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Shakespeare - Renowned writer
United States
May 6, 2007 6:48pm CST
I need to know is it to early to let my daughter read Shakespeare. I can not remember when I started reading it but my daughter is ten and she is in 5th grade. She has the reading level of 8th grade and I am ordering her new books and need to know if Shakespeare is to old for her. She likes book and she has read all of Harry Potter and even Moby dick. Please give me your advices. Thanks.
6 people like this
17 responses
@PunkyMcPunk (1477)
• Canada
6 May 07
All you can do is let her try. Shakespeare is a little dry and heavy reading material for someone so young. If it is above her she will stop reading the book and move onto other books. If she does grasp it and likes it then wonderful you are rasing an intelligetn thoughtful child. I would not ever discourage her from trying anything like that! Too few children these days are reading!
2 people like this
• United States
7 May 07
She loves to read and I want to keep her reading and I try to get books that will keep her interest but I don't want them to be too mature for her because she is still only 10. But thank you, I agree too few children to read and I am glad that she does.
1 person likes this
@tigertang (1750)
• Singapore
7 May 07
Hey, nothing wrong if she loves the beauty of the English language. Don't think its ever too early to teach children to appreciate beautiful things.
1 person likes this
• United States
8 May 07
I truly agree I believe children are open to new things when they are young.
• United States
7 May 07
that is cool. we need more children reading than sitting in front of the tv or palying video games and eating all day. yes, promote her learning ability i just think this is excellent. my daughter is almost two and she loves for me to read to her and she also interacts with me when i'm reading . so i think that is awsome!
2 people like this
• United States
7 May 07
I have been reading to her since she was young, she started reading street signs to us when she was three and I am a strong believer in promoting education. She loves to read, her face is always stuck in a book. I just started giving her books on business, trying to open her mind to other posibilities.
1 person likes this
@PsychoDude (2018)
• Netherlands
6 May 07
Shakespeare is hard.... unless of course you take the modern English variants then it could be doable if she reads Harry Potter. But if you are planning on ordering Shakespeare in its original form I would wait a bunch of years with it. Like taken a sample from Macbeth: As whence the sun 'gins his reflection Shipwrecking storms and direful thunders break, So from that spring whence comfort seem'd to come Discomfort swells. Mark, king of Scotland, mark: No sooner justice had with valour arm'd Compell'd these skipping kerns to trust their heels, But the Norweyan lord surveying vantage, With furbish'd arms and new supplies of men Began a fresh assault. A 10 year old would probably be able to read the words but there it'd most likely end.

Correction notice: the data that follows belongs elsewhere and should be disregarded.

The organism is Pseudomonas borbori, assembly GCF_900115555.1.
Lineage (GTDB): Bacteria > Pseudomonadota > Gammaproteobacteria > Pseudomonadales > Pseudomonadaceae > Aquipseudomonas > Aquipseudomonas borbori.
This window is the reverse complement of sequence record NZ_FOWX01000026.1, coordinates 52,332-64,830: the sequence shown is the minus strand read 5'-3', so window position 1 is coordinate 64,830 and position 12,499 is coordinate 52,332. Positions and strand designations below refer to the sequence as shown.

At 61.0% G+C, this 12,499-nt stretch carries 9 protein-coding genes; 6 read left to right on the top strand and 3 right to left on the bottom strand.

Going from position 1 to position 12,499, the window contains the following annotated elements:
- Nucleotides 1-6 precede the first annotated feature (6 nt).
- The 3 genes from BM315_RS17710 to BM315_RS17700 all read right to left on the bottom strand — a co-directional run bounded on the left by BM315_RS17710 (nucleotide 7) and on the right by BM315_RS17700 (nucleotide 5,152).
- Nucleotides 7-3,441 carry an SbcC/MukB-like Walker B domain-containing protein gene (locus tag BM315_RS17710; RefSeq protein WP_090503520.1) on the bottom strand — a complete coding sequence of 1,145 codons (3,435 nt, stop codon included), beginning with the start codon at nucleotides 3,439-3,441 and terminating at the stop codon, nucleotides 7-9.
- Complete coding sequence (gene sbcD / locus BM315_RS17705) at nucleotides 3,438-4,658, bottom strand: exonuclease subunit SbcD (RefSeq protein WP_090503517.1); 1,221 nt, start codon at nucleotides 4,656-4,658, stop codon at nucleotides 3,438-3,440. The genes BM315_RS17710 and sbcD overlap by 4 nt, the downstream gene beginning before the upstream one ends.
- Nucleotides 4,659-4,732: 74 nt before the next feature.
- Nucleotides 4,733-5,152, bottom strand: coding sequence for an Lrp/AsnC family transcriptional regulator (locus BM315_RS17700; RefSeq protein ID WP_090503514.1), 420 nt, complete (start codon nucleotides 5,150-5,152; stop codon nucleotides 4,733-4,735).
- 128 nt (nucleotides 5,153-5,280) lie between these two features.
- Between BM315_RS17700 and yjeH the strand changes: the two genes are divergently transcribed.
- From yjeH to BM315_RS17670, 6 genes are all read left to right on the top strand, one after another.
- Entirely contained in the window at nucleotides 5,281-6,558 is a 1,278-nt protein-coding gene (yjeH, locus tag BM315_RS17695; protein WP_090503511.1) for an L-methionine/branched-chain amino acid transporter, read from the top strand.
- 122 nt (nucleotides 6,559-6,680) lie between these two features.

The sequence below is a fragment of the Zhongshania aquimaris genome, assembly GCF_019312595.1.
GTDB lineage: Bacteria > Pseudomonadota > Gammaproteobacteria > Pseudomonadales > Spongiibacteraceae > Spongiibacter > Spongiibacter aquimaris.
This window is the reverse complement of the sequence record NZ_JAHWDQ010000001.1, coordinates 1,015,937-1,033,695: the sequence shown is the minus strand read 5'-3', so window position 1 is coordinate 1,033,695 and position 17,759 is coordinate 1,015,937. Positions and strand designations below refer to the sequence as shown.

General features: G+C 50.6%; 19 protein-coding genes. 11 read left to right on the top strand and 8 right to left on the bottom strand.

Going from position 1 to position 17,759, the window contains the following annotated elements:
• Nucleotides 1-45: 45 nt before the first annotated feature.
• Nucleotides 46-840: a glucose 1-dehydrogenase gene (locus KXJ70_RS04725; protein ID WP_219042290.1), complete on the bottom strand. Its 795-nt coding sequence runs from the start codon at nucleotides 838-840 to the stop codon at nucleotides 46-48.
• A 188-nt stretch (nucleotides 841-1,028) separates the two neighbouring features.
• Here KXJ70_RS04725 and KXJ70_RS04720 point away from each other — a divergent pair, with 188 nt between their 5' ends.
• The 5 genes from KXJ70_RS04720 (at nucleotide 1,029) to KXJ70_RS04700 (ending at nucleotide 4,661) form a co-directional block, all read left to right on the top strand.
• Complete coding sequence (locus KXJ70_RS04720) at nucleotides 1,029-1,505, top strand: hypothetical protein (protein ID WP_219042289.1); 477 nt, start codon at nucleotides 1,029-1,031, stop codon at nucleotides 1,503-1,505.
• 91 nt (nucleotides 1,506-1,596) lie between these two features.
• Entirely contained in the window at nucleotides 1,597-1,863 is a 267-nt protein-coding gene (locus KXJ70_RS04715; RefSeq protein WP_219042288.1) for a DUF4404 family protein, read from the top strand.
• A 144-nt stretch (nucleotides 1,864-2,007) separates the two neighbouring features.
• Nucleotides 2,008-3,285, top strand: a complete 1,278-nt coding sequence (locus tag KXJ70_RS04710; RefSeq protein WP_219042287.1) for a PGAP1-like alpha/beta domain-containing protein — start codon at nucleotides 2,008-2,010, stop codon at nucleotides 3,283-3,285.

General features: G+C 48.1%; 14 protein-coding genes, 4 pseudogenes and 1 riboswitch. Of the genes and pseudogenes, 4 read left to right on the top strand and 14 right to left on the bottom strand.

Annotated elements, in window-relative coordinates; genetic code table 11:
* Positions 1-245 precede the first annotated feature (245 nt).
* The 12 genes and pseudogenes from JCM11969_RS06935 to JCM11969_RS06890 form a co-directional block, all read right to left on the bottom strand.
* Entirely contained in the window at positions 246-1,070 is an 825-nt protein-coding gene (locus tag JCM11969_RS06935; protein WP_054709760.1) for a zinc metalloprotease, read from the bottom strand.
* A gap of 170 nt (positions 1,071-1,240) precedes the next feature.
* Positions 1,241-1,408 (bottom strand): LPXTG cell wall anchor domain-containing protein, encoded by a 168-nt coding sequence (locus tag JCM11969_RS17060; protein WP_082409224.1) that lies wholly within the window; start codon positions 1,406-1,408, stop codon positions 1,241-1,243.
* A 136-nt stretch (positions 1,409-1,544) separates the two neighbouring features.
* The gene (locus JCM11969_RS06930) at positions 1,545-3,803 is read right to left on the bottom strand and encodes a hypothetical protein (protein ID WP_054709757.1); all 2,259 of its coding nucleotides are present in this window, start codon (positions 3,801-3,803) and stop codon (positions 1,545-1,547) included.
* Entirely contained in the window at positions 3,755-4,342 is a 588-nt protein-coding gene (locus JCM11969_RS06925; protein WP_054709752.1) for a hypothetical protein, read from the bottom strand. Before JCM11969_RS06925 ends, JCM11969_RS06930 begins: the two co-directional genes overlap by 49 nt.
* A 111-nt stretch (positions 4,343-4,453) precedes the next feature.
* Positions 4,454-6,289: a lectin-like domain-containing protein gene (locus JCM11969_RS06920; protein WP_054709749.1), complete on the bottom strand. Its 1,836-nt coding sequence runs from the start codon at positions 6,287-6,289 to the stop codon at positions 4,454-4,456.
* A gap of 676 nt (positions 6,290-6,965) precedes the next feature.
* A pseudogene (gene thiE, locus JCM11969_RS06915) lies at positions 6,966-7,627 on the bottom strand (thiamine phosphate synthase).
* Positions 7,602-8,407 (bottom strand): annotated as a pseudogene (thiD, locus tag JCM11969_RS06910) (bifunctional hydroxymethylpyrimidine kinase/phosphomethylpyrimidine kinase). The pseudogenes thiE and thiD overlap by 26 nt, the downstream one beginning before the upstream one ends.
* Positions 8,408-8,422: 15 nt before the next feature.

2 people like this
• United States
7 May 07
Thank you for the insert I let her read it and she thinks the Macbeth sounds interesting so I will be buying her one of the Shakespeare Collection to get her started.
1 person likes this
• United States
7 May 07
If she is interested why not read it together? Then if she has trouble understanding a passage you can help her. She gets the enjoyment of reading and you get the enjoyment of spending time with her.
• United States
8 May 07
She is interested in reading them, we spend alot of time together and we both enjoy books. As she grows we have more and more incommon it feels good to be her roll model.
• United States
8 May 07
It sounds to me like she has a great role model!
@missak (3311)
• Spain
7 May 07
I think Shakespeare is good, althought it is difficult to read. I think she can read him already, since althought he talks about some issues that could be considered for adult, he talks about that in a hidden way that is accesible for different minds. Perhaps it is helpful for you, I remember at that age my prefferred were Michael Ende, Charles Dickens, Jules Verne and Tolkien, and I think these are good ones for everyone that is starting to enjoy reading books.
• United States
7 May 07
Thank you for the suggestions, that was my main concern the adult content because she is a very bright young lady and I do not want to introduce her to things she is not quite ready for. I do love Charles Dickens and she loves fantasy so I know she may enjoy Tolkien. I will definitely look into all your suggestions because I am always looking for books to expand her library.
1 person likes this
@missak (3311)
• Spain
7 May 07
:) I am happy if I helped you.
1 person likes this
@Stiffler07 (1356)
• United States
7 May 07
If she can comprehend it, I say absolutely. Let her get a head start, when she goes to HS, she will be that much more prepared. Sounds like a smart cookie. Hmmmmm, wonder who she gets that from:-)
1 person likes this
• United States
7 May 07
Yes, the apple didn't fall far from the tree. I am proud to say she takes after me. She is a genius and I do want to prepare her for High School. She comprehends a lot but I don't want to push her or overwhelm her but I do want to keep her ahead. She wants to be a writer and start her own business and I am a strong believer the sooner the better.
• United States
7 May 07
If it's what she wants, then you are not pushing her:-)
1 person likes this
@soccermom (3200)
• United States
7 May 07
I was in the gifted program all through my school years and remember being in fifth grade and running across Shakespeare. I thought how cool it would be to read it, and I did read it, but I barely understood any of it. Keep in mind that when I was in 5th grade I was part of a "study" that gave kids in the gifted program the SAT along with high school seniors and I scored in the 80th percentile against those kids. The problem I faced was that I was pushed hard at a young age and by the time I hit high school I had a hard time graduating, not because I couldn't do the work, but because I was bored and didn't have an interest. I'm not saying that'll be the case with your child. Has she read "Where the Lillies Bloom"? Great book, 8th grade level, and it is an incredible story. I'd encourage her to continue reading the classics, but I wouldn't push Shakespeare yet, she may not understand it and lose interest in Shakespeare altogether, missing out on some beautiful stories later in her life.
1 person likes this
• United States
7 May 07